While insurers are becoming more innovative at covering reputational damage, the key problem remains defining reputational harm and just what customers need to be covered for
If it is possible to calculate what a reputation is worth, can a reputation therefore be insured?
Many of today’s emerging risks are challenging to indemnify because of their intangible nature. The insurance industry has responded with varying degrees of innovation when it comes to indemnifying reputational harm.
But defining reputation and brand is not always easy and companies themselves can be unsure how they want their insurance to respond.
As Airmic technical director Paul Hopkin says: “If you say ‘I want to insure my reputation’ it’s very difficult to identify the component of reputation you’re really talking about.
“If you’re a large plc it could be you want to protect your market capitalisation. In other cases what you want is your insurance to pay for, and even provide, crisis management.
“The insurance market has some way to go in developing reputation products, but also businesses themselves have to explain how they want insurance to respond.”
Managing a crisis
Many established insurance products cater for aspects of reputational risk. These include product recall and contamination and death, disability and disgrace cover.
Increasingly, products such as cyber liability and product recall contain reputational insurance add-ons, although these products are typically more about crisis management as a service and less about financial compensation.
Risk managers’ association Airmic once described such add-ons as “like buying a property policy that pays for fire fighters without offering a penny towards the cost of replacing a burnt-out building”.
But the product is evolving. Specialist insurers are designing standalone reputational insurance that is structured in a similar way to conventional business interruption cover. Demand is steadily growing as companies look to preserve the value of their brand.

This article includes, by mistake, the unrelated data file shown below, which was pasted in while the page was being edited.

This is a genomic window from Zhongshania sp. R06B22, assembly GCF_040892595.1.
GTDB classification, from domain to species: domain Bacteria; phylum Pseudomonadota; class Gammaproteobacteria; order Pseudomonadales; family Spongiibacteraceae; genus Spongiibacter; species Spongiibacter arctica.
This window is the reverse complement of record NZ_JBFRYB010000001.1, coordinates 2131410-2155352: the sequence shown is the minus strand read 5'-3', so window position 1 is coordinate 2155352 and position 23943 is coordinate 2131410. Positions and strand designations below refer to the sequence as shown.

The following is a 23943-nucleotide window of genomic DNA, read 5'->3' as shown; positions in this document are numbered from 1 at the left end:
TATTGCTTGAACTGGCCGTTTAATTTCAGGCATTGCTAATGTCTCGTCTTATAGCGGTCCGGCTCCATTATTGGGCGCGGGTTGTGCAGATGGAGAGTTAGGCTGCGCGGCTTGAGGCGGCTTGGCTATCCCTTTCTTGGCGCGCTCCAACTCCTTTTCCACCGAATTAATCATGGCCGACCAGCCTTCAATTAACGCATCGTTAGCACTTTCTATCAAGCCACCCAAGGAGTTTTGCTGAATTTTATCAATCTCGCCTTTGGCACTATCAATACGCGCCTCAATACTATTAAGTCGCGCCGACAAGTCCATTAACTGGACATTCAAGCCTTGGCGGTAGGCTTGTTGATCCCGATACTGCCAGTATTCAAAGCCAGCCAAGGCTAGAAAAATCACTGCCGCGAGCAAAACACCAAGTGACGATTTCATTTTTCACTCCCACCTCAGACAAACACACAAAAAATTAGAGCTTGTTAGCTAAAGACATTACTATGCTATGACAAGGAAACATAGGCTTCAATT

“If I put a white t-shirt on a shelf and sell it to Joe Public I might get £5 for it, but if I put that t-shirt on a peg with a brand the public understands, I might get £30,” says Tokio Marine Kiln enterprise risk underwriter Thomas Hoad. “That [extra] £25, in simple terms, is brand equity.
“If your revenues and profits are derived from the margin you make above the cost of the generic, then damage to that brand can have ramifications that are far worse than a building burning down.”
What worries you?
Reputational covers are triggered by a list of agreed ‘perils’ ranging from product quality issues to celebrity endorsers falling from grace.
“Clients are interested in things like loss of custom from a reputational-type event and how it could affect the ability of the company to continue operating as it did before,” Hoad says.
“We talk to clients about the key things that keep them awake at night. Is it a disgruntled ex-employee, a data breach, being in contravention of some ethical issue, or a supplier who does something criminal? What worries you?
“You end up with a list, and it can be quite long and broad, and from that we write the wording. So if one of these things occurs, and it leads to a reduction in sales volume, we as an insurer will indemnify for the associated loss in profit.”
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